Discover the secret weapon many colored pencil artists swear by: paper blending stumps. However, others overlook them, thinking they are only used for graphite or charcoal drawings.
Blending stumps are wonderful for achieving smooth transitions between different colors in your artwork. They are particularly useful when shading shiny objects, as blending prevents abrupt transitions that can detract from the overall realism of your drawings.
By skillfully blending different colors and shades, you can bring your artwork to life, by blurring the edges of areas making them appear three-dimensional.
In this article, we will explore what paper blending stumps are, how to use them effectively, and even how to clean them for long-lasting use.
Say goodbye to those pesky white specks of paper and hello to a smooth and professional finish. Get ready to take your colored pencil art to the next level with this invaluable tool.
Blending stumps, those cylindrical wonders crafted from tightly rolled paper, possess a remarkable versatility when it comes to blending larger areas of a drawing. On the other hand, tortillons, with their single-pointed nature, excel in the delicate art of tending to the tiniest corners and crevices on the drawing.
Creating your own tortillons from scratch is easy, should you have the inclination. However, you can buy a whole box of them for very little expense so your time may be better spent drawing.
One thing to keep in mind is that soft core pencils, such as prismacolor or Holbein, work best with stumps and tortillons.
Blending stumps are a valuable tool for artists, allowing you to gently move the pencil pigment into the color next to it, softening the edges and creating smooth transitions.
A common misconception is that heavy pressure is necessary when doing this. However, a lighter touch yields better results, preserving the tooth of the paper while still effectively spreading the pigment.
In fact, if you are using a tortillon, heavy pressure can cause the tip to push inside the tool. You will need a thin piece of wire, such as an opened up paper clip, to push it out again. In the photo at the top of the page, the tip of the lowest tortillon has been pushed in.
Take a look at the left-hand side of the photograph below to see the results of a soft touch on the stump.
The most common way of using these tools is to first put your pigment on the paper and then blend it in place.
Alternatively, you can transform a spare piece of paper into a vibrant "palette" by vigorously scribbling your pencil across its surface. With each stroke, apply firm pressure to create a rich and bold color. Once your palette is ready, delicately glide the tip of your stump over the pigment and spread it onto your artwork.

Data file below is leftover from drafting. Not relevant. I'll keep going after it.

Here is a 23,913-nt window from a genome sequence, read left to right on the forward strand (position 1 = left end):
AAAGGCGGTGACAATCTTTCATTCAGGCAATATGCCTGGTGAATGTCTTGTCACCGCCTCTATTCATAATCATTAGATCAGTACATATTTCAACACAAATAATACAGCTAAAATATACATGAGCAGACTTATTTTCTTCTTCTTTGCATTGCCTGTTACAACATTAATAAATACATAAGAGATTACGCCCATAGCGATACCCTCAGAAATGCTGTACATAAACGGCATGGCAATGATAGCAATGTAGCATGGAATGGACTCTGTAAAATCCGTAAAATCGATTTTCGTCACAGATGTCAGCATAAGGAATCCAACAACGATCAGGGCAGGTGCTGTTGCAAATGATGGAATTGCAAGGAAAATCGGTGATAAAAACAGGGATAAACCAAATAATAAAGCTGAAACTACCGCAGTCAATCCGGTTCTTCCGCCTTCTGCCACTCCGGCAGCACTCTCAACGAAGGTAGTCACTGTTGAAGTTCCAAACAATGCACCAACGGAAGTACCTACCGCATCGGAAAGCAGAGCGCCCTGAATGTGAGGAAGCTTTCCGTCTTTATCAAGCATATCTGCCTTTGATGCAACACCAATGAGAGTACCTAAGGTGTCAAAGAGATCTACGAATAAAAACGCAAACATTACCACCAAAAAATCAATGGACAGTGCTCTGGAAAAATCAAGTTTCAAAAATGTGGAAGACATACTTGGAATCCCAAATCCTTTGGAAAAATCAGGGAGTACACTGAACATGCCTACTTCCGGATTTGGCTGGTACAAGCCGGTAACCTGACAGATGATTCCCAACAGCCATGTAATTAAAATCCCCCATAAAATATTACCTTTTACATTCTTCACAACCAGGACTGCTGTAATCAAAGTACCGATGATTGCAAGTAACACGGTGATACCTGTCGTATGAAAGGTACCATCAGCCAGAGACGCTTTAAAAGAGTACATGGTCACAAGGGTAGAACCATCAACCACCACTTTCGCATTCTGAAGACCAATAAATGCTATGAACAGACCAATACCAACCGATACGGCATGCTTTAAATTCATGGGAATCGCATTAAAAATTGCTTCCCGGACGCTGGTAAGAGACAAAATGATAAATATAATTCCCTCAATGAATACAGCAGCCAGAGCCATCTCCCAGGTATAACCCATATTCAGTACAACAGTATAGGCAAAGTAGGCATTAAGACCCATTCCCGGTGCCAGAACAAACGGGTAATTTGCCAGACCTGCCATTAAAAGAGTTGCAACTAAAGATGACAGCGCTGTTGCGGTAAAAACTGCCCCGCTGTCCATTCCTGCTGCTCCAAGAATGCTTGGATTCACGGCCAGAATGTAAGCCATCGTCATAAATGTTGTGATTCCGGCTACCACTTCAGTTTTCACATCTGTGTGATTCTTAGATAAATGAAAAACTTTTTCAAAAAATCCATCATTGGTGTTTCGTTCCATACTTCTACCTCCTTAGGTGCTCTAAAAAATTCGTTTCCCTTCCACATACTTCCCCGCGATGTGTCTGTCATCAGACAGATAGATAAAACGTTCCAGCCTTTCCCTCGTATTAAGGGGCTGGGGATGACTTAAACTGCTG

In the photograph above, first the blue pigment was picked up on the paper stump and then laid into the top half of the shape. Then the yellow/brown colour was scribbled beside the blue, and both colours picked up together to create a greenish hue in the bottom of the shape.
Blending with a paper stump in this manner can create a smooth base layer. You can then work over this with your coloured pencils to build up the values and colour depth.
Here's a pro tip: keep a separate blending stump for each color family to avoid any unwanted mixing. Trust me, it makes a world of difference!
For similar reasons it's important to keep your graphite or charcoal stumps separate from your colored pencil ones.
Let me give you a friendly word of caution. These tools are like magic wands, capable of creating that perfect, velvety smooth finish you've been dreaming of. However, one careless stroke on a sanded paper and that all goes out the window. Your smooth stump will now be ragged and rough, completely ruining your desired effect.
If this happens, don't throw it out just yet! It could actually be perfect for creating textured areas in your artwork. So, instead, set it aside and keep it handy just in case.
Over time, your stumps will acquire vibrant, dyed tips. Occasionally, you may feel compelled to give them a thorough cleansing.
To effectively clean paper blending stumps, simply rub the tips gently on fine sandpaper sheets. This will help to remove any impregnated paper and keep your stumps in top condition.
To avoid mixing charcoal/graphite and colored pencil residue, opt for distinct types of sandpaper for each medium. This will ensure that your artistic tools remain untainted by any unwanted color transfer.
Once you've completed the cleaning process, it may be necessary to eliminate any rough patches on your stump using a razor-sharp craft knife. Afterwards, give it a flawless finish by gently sanding the surface with a very fine glass paper. Alternatively, you can achieve the same result by employing fine emery boards.
The stump in the photo above is the same one I used for the two colour blending further up the page. It cleaned up nicely!
Lastly, don’t use a pencil sharpener to repoint your stumps or tortillons.
Now it's time to take action. Incorporate these tools into your artistic process and see the difference they can make in your colored pencil work.
Remember, practice makes perfect. Keep honing your skills and pushing the boundaries of your artwork.
Now that you have the secret weapon of paper blending stumps, go forth and create art